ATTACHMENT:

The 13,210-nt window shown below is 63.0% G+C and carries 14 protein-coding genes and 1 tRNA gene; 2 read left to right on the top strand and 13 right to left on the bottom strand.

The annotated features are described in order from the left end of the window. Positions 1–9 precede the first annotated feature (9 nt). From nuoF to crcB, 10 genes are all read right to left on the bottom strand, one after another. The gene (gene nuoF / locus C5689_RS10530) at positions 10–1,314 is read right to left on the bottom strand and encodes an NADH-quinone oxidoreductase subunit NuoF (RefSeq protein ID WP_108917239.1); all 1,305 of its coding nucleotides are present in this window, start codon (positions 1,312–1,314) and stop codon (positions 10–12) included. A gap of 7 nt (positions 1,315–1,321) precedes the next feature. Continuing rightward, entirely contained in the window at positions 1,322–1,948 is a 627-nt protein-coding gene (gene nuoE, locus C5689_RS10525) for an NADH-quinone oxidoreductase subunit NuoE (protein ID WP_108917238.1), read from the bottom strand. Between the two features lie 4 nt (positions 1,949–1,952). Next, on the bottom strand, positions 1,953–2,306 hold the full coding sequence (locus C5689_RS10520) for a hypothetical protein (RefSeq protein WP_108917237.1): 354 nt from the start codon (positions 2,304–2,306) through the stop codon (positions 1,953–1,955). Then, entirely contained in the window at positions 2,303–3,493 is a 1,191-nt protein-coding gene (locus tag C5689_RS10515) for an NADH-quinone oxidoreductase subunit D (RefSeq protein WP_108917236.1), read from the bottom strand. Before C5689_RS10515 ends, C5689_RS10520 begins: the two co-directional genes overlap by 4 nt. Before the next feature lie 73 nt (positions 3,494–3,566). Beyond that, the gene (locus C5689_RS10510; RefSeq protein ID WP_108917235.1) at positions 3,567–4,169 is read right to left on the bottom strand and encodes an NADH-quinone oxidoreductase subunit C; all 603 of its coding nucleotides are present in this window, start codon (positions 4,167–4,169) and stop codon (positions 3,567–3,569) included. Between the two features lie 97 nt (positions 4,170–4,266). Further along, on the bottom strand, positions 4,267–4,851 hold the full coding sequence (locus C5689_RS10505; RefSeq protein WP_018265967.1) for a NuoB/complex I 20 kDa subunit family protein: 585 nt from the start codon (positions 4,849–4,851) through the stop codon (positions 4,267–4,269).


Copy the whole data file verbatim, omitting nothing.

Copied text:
The 13,210-nt window shown below is 63.0% G+C and carries 14 protein-coding genes and 1 tRNA gene; 2 read left to right on the top strand and 13 right to left on the bottom strand.

The annotated features are described in order from the left end of the window. Positions 1–9 precede the first annotated feature (9 nt). From nuoF to crcB, 10 genes are all read right to left on the bottom strand, one after another. The gene (gene nuoF / locus C5689_RS10530) at positions 10–1,314 is read right to left on the bottom strand and encodes an NADH-quinone oxidoreductase subunit NuoF (RefSeq protein ID WP_108917239.1); all 1,305 of its coding nucleotides are present in this window, start codon (positions 1,312–1,314) and stop codon (positions 10–12) included. A gap of 7 nt (positions 1,315–1,321) precedes the next feature. Continuing rightward, entirely contained in the window at positions 1,322–1,948 is a 627-nt protein-coding gene (gene nuoE, locus C5689_RS10525) for an NADH-quinone oxidoreductase subunit NuoE (protein ID WP_108917238.1), read from the bottom strand. Between the two features lie 4 nt (positions 1,949–1,952). Next, on the bottom strand, positions 1,953–2,306 hold the full coding sequence (locus C5689_RS10520) for a hypothetical protein (RefSeq protein WP_108917237.1): 354 nt from the start codon (positions 2,304–2,306) through the stop codon (positions 1,953–1,955). Then, entirely contained in the window at positions 2,303–3,493 is a 1,191-nt protein-coding gene (locus tag C5689_RS10515) for an NADH-quinone oxidoreductase subunit D (RefSeq protein WP_108917236.1), read from the bottom strand. Before C5689_RS10515 ends, C5689_RS10520 begins: the two co-directional genes overlap by 4 nt. Before the next feature lie 73 nt (positions 3,494–3,566). Beyond that, the gene (locus C5689_RS10510; RefSeq protein ID WP_108917235.1) at positions 3,567–4,169 is read right to left on the bottom strand and encodes an NADH-quinone oxidoreductase subunit C; all 603 of its coding nucleotides are present in this window, start codon (positions 4,167–4,169) and stop codon (positions 3,567–3,569) included. Between the two features lie 97 nt (positions 4,170–4,266). Further along, on the bottom strand, positions 4,267–4,851 hold the full coding sequence (locus C5689_RS10505; RefSeq protein WP_018265967.1) for a NuoB/complex I 20 kDa subunit family protein: 585 nt from the start codon (positions 4,849–4,851) through the stop codon (positions 4,267–4,269).